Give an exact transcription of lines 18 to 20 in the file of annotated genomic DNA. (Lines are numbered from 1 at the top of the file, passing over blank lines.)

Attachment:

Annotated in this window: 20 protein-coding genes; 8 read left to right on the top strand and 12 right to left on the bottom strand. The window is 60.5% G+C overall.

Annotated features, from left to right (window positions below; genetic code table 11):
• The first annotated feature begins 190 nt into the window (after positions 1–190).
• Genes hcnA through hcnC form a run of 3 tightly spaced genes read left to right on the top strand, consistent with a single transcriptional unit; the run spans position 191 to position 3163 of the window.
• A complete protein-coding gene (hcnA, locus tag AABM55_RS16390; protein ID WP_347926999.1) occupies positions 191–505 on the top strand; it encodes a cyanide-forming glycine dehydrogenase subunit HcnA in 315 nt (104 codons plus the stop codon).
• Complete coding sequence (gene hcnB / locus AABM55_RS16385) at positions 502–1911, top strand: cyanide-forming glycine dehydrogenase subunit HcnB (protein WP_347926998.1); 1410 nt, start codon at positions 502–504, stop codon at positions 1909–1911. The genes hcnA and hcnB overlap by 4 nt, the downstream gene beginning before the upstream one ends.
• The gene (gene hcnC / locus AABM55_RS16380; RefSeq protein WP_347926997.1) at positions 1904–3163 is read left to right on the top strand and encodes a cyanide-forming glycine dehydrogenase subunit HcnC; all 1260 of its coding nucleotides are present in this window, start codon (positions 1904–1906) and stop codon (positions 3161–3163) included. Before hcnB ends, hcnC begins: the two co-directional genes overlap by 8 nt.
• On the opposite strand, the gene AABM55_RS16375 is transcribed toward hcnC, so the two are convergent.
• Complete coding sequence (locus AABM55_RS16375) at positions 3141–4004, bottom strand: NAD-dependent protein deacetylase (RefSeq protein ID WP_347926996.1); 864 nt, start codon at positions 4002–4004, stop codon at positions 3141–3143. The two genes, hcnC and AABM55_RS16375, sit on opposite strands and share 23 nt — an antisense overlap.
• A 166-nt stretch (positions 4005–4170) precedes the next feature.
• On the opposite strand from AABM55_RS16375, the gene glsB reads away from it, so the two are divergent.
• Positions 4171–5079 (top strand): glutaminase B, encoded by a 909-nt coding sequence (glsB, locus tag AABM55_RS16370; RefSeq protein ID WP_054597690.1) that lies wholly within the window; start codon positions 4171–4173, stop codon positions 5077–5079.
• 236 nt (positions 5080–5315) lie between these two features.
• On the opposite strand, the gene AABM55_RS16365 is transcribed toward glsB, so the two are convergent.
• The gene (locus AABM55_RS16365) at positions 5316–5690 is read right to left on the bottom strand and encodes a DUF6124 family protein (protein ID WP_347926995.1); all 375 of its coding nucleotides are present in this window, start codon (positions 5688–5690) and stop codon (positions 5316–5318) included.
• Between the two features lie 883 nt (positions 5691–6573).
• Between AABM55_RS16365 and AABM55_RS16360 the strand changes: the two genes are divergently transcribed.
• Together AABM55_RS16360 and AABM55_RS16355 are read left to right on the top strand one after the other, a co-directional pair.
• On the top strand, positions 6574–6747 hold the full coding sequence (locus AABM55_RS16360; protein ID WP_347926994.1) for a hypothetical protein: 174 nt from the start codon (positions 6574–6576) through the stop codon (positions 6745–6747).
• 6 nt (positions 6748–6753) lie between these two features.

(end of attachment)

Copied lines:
• Together AABM55_RS16360 and AABM55_RS16355 are read left to right on the top strand one after the other, a co-directional pair.
• On the top strand, positions 6574–6747 hold the full coding sequence (locus AABM55_RS16360; protein ID WP_347926994.1) for a hypothetical protein: 174 nt from the start codon (positions 6574–6576) through the stop codon (positions 6745–6747).
• 6 nt (positions 6748–6753) lie between these two features.